Why UMass Amherst Matters
As the leading public research University for the Commonwealth of Massachusetts, UMass Amherst improves the quality of life for all of its citizens.
UMass Amherst serves its students, parents, alumni, and the public, while providing an engine of economic development for the Commonwealth through the work of our faculty.
UMass Amherst serves its public broadly, and requires broad public support.
Educating the Next Generation
Attaining an education has never been more critical for success, and, as a five year trend demonstrates, more and more students from the Commonwealth are applying to UMass Amherst to pursue their degree.
Last year, UMass Amherst received the most applications in the history of the campus. The resulting Class of 2012 is the most academically competitive first-year class in history, with the highest SAT scores and the highest grade point average. It is also the most diverse class in the recent past, consisting of 22% minority students.
But, with state funding for the campus cut over the years, the burden of paying for a University education has shifted to our families, and increasingly, the reality of attaining a degree is slipping away from our students.
Improving the World
As the public research University of the Commonwealth, our faculty conduct research in every discipline, creating new knowledge to solve problems and improve our quality of life.
With current concerns focused on the economy and the environment, Robert Pollin, UMass Amherst professor of economics and co-director of the Political Economy Research Institute (PERI) offers solutions in Green Recovery: A Program to Create Good Jobs and Start Building a Low-Carbon Economy.
Researching with colleagues, Dr. Pollin demonstrates that a short-term $100 billion green economic recovery package would:
- Create nearly four times more total jobs than spending the same amount of money within the oil industry, and 300,000 more jobs than a similar amount of spending directed toward household consumption.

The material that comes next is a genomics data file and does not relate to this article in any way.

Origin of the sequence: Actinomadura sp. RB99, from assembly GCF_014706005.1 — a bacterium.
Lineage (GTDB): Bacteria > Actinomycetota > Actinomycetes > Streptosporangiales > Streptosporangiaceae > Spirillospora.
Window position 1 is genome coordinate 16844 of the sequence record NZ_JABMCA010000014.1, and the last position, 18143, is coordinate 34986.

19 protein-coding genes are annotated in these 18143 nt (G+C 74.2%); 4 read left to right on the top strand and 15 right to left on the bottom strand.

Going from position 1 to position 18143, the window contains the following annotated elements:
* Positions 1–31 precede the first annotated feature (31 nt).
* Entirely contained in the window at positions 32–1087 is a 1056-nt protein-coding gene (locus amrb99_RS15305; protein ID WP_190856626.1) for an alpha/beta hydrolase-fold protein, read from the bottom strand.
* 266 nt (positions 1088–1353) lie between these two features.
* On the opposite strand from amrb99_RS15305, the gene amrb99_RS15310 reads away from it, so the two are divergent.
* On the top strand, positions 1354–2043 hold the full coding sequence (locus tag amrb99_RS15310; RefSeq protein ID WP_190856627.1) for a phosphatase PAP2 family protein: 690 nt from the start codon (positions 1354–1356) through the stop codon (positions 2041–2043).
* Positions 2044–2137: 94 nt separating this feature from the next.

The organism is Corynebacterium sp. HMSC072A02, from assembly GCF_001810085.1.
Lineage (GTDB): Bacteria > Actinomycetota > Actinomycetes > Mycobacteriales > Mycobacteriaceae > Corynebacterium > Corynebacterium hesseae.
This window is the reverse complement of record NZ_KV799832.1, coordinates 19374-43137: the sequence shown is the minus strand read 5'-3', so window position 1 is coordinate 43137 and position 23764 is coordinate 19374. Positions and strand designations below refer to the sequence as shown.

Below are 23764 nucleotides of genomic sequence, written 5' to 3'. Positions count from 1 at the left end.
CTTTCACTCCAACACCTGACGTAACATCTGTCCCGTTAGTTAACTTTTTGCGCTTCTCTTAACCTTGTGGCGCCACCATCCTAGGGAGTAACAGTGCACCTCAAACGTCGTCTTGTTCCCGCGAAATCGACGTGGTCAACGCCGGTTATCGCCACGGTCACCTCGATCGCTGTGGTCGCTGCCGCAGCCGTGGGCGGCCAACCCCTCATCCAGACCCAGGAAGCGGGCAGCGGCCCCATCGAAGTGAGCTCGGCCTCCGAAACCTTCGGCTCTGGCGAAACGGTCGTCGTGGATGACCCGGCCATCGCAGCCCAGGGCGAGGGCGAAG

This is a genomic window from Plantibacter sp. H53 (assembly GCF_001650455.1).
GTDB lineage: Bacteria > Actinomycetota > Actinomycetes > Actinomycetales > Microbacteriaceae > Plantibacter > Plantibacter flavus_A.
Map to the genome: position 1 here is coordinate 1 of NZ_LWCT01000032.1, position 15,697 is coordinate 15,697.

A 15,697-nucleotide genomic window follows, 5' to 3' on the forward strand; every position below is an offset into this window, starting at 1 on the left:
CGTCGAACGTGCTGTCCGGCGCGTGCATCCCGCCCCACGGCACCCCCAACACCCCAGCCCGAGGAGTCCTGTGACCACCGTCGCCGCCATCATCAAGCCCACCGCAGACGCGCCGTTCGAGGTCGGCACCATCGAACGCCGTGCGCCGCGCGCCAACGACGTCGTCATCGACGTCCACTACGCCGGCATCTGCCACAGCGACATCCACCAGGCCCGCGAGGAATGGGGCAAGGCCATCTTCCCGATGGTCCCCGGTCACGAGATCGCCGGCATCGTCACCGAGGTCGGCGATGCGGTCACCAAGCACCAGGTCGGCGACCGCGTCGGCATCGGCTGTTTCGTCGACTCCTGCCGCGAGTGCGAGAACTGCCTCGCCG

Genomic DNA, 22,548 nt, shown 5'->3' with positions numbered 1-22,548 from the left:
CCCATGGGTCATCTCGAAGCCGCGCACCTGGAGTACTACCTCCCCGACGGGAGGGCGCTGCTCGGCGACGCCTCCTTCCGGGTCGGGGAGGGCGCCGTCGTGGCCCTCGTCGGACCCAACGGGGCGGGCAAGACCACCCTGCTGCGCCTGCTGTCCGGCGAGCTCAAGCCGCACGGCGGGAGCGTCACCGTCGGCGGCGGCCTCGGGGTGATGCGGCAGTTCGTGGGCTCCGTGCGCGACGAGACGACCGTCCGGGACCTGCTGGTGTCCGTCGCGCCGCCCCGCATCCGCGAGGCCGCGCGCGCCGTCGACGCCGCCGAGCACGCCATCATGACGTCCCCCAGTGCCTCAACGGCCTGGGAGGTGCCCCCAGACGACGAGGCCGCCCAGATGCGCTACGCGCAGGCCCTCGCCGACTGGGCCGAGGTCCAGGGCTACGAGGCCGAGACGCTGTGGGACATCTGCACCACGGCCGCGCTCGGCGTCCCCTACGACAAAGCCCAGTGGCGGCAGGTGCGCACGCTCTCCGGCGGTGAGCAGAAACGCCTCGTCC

- Create roughly triple the number of good jobs — paying at least $16 dollars an hour — as spending the same amount of money within the oil industry.
- Reduce the unemployment rate to 4.4 percent from 5.7 percent (calculated within the framework of U.S. labor market conditions in July 2008).
- Bolster employment especially in construction and manufacturing. Construction employment has fallen from 8 million to 7.2 million jobs over the past two years due to the housing bubble collapse. The Green Recovery program can, at the least, bring back these lost 800,000 construction jobs.
In October 2008, Dr. Pollin gave testimony in Washington to the House Committee on Education and Labor Hearing on “Building an Economic Recovery Package: Creating and Preserving Jobs in America.”
This research will contribute to a new national economy, with environmental implications for the world.
Maintaining the Momentum
Massachusetts has a long tradition of competitiveness, innovation and social responsibility.
At UMass Amherst, students in the Class of 2012 are pursuing a University degree, taught by Dr. Pollin, and hundreds of other gifted faculty members. Together, they present an opportunity for a new generation defined by competitiveness, innovation and social responsibility,
That’s why UMass Amherst matters – and why it has never been more important to invest in the public research University of the Commonwealth of Massachusetts.